A difference is to be observed in this respect between his people under the Old and under the New Testament; for now that Christ has appeared, and the Church has reached full age, it were only to bury the light of the Gospel, should we introduce the shadows of a departed dispensation.  From this, it appears that the Papists, as I shall have occasion to show elsewhere, in employing instrumental music, cannot be said so much to imitate the practice of God’s ancient people, as to ape it in a senseless and absurd manner, exhibiting a silly delight in that worship of the Old Testament which was figurative, and terminated with the Gospel.

.

.

Commentary on Ps. 98:4   1557

‘Exult before Jehovah all the earth’

Here he repeats the exhortation with which he had begun, and by addressing it to the nations at large, he indicates that when God should break down the middle wall of partition all would be gathered to the common faith, and one Church formed throughout the whole world.

When he speaks of musical instruments the allusion is evidently to the practice of the Church at that time, without any intention of binding down the Gentiles to the observance of the ceremonies of the law

.

.

Commentary on Ps. 149:2   1557

The musical instruments he mentions were peculiar to this infancy of the Church, nor should we foolishly imitate a practice which was intended only for God’s ancient people.

.

.

Commentary on Psalm 150:3  1557

‘Praise him with sound of trumpet.’  

I do not insist upon the words in the Hebrew signifying the musical instruments; only let the reader remember that sundry different kinds are here mentioned, which were in use under the legal economy, the more forcibly to teach the children of God that they cannot apply themselves too diligently to the praises of God — as if he would enjoin them strenuously to bring to this service all their powers, and devote themselves wholly to it.

Nor was it without reason that God under the law enjoined this multiplicity of songs, that he might lead men away from those vain and corrupt pleasures to which they are excessively addicted, to a holy and profitable joy.  Our corrupt nature indulges in extraordinary liberties, many devising methods of gratification which are preposterous, while their highest satisfaction lies in suppressing all thoughts of God. This perverse disposition could only be corrected in the way of God’s retaining a weak and ignorant people under many restraints, and constant exercises.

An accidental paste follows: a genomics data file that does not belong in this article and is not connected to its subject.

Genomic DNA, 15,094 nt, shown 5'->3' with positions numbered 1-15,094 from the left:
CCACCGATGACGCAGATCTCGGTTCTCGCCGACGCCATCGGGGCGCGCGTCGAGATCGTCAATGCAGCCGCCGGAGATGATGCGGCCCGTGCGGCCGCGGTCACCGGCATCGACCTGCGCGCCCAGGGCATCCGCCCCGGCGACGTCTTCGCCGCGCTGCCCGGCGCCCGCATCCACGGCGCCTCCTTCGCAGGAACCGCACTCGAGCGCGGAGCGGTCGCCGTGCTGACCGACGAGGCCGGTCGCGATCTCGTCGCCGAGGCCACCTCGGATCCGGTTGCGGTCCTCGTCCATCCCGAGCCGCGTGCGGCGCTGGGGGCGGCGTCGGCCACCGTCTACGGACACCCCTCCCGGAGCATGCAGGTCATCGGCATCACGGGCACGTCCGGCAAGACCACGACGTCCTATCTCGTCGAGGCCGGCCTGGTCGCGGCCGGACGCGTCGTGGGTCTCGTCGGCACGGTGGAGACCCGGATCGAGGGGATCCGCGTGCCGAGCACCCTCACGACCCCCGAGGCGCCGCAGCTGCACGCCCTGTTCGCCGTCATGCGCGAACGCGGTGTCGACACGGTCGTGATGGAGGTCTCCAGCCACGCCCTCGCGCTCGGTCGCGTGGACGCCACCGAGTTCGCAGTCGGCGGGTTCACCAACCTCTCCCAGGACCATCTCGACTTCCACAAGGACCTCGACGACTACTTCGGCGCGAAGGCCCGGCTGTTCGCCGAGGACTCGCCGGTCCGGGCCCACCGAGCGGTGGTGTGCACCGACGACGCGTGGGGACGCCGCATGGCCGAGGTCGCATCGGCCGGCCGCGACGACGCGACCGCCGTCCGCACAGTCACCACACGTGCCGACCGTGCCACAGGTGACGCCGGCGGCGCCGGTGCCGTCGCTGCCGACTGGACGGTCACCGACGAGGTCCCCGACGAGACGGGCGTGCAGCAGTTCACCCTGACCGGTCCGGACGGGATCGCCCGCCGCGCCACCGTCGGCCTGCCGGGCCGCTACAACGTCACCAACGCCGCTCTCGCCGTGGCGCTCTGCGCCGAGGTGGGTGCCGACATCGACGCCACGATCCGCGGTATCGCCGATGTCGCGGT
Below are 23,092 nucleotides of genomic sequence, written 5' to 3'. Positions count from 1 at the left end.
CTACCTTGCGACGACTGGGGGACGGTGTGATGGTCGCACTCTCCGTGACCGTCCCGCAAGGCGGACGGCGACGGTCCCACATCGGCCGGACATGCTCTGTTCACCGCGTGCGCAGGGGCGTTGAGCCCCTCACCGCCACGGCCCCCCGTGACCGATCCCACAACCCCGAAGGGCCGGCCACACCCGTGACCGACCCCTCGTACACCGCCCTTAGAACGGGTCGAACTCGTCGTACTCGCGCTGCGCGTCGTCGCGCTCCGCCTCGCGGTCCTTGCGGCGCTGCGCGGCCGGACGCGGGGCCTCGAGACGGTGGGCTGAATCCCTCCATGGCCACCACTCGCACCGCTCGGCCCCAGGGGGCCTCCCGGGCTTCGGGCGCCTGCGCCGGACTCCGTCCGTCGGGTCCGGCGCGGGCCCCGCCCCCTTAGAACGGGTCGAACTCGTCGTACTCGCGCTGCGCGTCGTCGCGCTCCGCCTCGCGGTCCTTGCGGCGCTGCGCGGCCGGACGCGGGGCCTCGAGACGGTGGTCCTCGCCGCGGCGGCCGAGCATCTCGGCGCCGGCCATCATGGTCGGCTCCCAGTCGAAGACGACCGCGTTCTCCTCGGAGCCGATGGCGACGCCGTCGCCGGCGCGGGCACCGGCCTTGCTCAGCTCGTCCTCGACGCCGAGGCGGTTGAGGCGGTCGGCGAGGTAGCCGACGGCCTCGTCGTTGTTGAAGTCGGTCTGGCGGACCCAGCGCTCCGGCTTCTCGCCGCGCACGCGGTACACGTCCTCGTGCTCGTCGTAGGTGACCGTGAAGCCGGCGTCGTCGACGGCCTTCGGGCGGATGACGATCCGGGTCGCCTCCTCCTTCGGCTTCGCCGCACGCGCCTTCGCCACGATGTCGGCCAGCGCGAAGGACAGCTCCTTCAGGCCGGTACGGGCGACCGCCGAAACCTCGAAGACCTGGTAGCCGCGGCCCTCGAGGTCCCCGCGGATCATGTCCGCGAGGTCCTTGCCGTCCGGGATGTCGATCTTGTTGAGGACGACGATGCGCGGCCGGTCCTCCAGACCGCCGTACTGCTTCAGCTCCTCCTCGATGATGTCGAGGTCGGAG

The Psalmist, therefore, in exhorting believers to pour forth all their joy in the praises of God, enumerates, one upon another, all the musical instruments which were then in use, and reminds them that they ought all to be consecrated to the worship of God.

.

.

Daniel 3:7  1561

[It seems clear in the passage below that Calvin, by ‘Church’ is referring to the Church of the Old Testament, as he uses the same language in his commentary on Ps. 98:4 with respect to musical instruments.  Calvin contrasts the legitimate use of instruments in the worship of the Old Testament Church to the misuse of this by the Jews, which used the ceremonial rituals as a grounds for self-righteousness.] 

We should learn also from this passage, not to be induced, by the will of any man to embrace any kind of religion, but diligently to inquire what worship God approves, and so to use our judgment as not rashly to involve ourselves in any superstitions. Respecting the use of musical instruments, I confess it to be customary in the Church even by God’s command; but the intention of the Jews and of the Chaldeans was different.  For when the Jews used trumpets and harps and other instruments in celebrating God’s praises, they ought not to have obtruded this custom on God as if it was the proof of piety; but it ought to have another object, since God wished to use all means of stirring men up from their sluggishness, for we know how cold we grow in the pursuits of piety, unless we are aroused.  God, therefore, used these stimulants to cause the Jews to worship him with greater fervor.

But the Chaldeans thought to satisfy their god by heaping together many musical instruments.  For, like other persons, they supposed God like themselves, for whatever delights us, we think must also please the Deity.  Hence the immense heap of ceremonies in the Papacy, since our eyes delight in such splendors; hence we think this to be required of us by God, as if he delighted in what pleases us.  This is, indeed, a gross error.

There is no doubt that the harp, trumpet, and other musical instruments with which Nebuchadnezzar worshipped his idol, formed a part of his errors, and so also did the gold.  God, indeed, wished his sanctuary to manifest some splendor; not that gold, silver, and precious stones please Him by themselves, but He wished to commend his glory to his people, since under this figure they might understand why everything precious should be offered to God, as it is sacred to Him.